Creating a nice looking Table 1 with standardized mean differences

I’m in the middle of a perfect storm, winding down three randomized clinical trials (RCTs), with patient recruitment long finished and data collection all wrapped up. This means a lot of data analysis, presentation prep, and paper writing (and not so much blogging). One common (and not so glamorous) thread cutting across all of these RCTs is the need to generate a Table 1, the comparison of baseline characteristics that convinces readers that randomization worked its magic (i.e., that study groups are indeed “comparable”). My primary goal here is to provide some R code to automate the generation of this table, but not before highlighting some issues related to checking for balance and pointing you to a couple of really interesting papers.

Table 1 and balance

In Table 1, we report summary statistics by intervention arm. The mean and standard deviation (or median and interquartile range) of continuous measures and percentages for categorical measures are provided for a selected set of baseline subject characteristics, such as age, sex, and baseline health status. Typically, these tables will include a statistic intended to provide an objective measure of balance (or lack thereof). Any indication of imbalance for a particular characteristic across groups, might suggest that the final estimate of the treatment effect should be adjusted, lest there be any residual confounding bias of the effect estimate.

There are two key (and related) questions here. First, what should that “objective” measure of imbalance be, and second should we even be checking for imbalance in the first place? Traditionally, Table 1 has included a set of p-values resulting from a series of between-group comparisons, one for each baseline measure. This paper, written by Douglas Altman in 1985 (back when I was still an undergraduate!), points out a slew of issues with using the p-value in this context. I’ve always been concerned that studies with large sample sizes may have small p-values for small differences (i.e., differences that we should not be worried about), but Altman is actually most concerned that using p-values in the context of smaller studies can mislead us into ignoring important differences. He states that “unfortunately, … use of significance tests may be unhelpful. It is the strength of the association rather than the significance level (which also depends upon sample size) which is of importance.”

A second paper, written ten years later by Stephen Senn, argued even more strongly that it may actually be counter-productive to attempt a “formal” assessment of balance. Using the p-value, you are implicitly conducting a hypothesis test, with the null hypothesis that the study has used randomization to allocate subjects to the groups. But this is indeed what you have done, so there is no question there. (Of course, it is possible that someone has cheated.) Senn recommends instead that rather than conducting these tests, “the practical statistician will do well to establish beforehand a limited list of covariates deemed useful and fit them regardless. Such a strategy will usually lead to a gain in power, has no adverse effect on unconditional size and controls conditional size with respect to the covariates identified.”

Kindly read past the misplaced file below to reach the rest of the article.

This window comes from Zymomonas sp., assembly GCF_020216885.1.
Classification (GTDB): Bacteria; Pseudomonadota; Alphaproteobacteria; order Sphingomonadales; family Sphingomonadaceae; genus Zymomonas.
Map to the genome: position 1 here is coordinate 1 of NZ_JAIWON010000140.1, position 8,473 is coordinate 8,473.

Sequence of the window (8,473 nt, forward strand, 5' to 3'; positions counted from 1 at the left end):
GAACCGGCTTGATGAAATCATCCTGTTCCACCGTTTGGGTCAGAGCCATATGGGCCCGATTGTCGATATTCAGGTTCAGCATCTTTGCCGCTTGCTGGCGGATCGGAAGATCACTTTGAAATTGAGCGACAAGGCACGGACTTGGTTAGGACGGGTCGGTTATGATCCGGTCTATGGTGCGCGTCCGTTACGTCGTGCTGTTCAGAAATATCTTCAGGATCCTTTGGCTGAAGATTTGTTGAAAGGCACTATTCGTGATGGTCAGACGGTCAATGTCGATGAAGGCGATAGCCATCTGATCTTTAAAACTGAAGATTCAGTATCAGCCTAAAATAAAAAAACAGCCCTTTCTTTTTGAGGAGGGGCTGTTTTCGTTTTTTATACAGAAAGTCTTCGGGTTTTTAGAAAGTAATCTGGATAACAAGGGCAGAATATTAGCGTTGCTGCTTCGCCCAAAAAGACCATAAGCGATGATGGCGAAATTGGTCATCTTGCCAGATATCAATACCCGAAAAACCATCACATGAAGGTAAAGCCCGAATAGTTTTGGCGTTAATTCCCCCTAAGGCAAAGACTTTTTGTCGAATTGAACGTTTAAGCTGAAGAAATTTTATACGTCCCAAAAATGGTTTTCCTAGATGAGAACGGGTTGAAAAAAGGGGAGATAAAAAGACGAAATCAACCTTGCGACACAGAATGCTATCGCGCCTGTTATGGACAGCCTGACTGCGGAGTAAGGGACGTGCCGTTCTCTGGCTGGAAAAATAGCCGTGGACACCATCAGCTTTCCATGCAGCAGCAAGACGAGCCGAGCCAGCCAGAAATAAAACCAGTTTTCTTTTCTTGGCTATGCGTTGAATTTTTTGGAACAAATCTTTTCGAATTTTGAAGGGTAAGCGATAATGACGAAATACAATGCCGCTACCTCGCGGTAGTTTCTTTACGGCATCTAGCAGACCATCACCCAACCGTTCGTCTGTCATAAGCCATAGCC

Given all of this, why should we do anything beyond reporting the group means and percentages and let the readers decide about comparability? It is hardly compelling to say this, but I think most journals will demand some formal comparison (though, to be honest, I haven’t attempted to submit a table without). And, if there needs to be a comparison, I would move away from the p-value given its shortcomings alluded to here, and use a standardized mean difference (SMD). In the case of a continuous measure, this is the difference in group means divided by the pooled standard deviation (and is defined differently for categorical measures). The SMD quantifies the difference on a scale that is comparable across measures so that the reader can identify where the largest imbalances are, and make a judgement about comparability.

Which is a long-winded way of getting to the point of the this post: how can we easily generate a nice looking Table 1 with SMDs in R?

Simulating data

First step is to generate some data for an RCT. Here are the R packages I will be using:


The data set will have four “baseline” measures, two numerical and two categorical; missingness will be generated for two of the measures. Three of the variables are actually derived from the same categorical variable in order to compare the SMD for a categorical variable treated numerically as well as with missing data.

Here is the data generation process:

def <-  
  defData(varname = "rx", formula = "1;1", dist = "trtAssign") |>
  defData(varname = "x", formula = 0, variance = 10) |>
  defData(varname = "v1", formula = ".5;.3;.2", dist = "categorical")

dm <- 
  defMiss(varname = "x", formula = .10) |>
  defMiss(varname = "f2_v1", formula = '.05 + .05*(frx == "Control")')


dd <- genData(1000, def)
dd <- genFactor(dd, "rx", labels = c("Control", "Treatment"), replace = TRUE)
dd <- genFactor(dd, "v1", prefix = "f1_")
dd <- genFactor(dd, "v1", prefix = "f2_", labels = c("red", "blue", "green"))

missMat <- genMiss(dd, dm, idvars = "id")
dobs <- genObs(dd, missMat, idvars = "id")

##         id          x v1       frx f1_v1 f2_v1
##    1:    1  3.3059744  1   Control     1   red
##    2:    2 -2.7291981  3 Treatment     3 green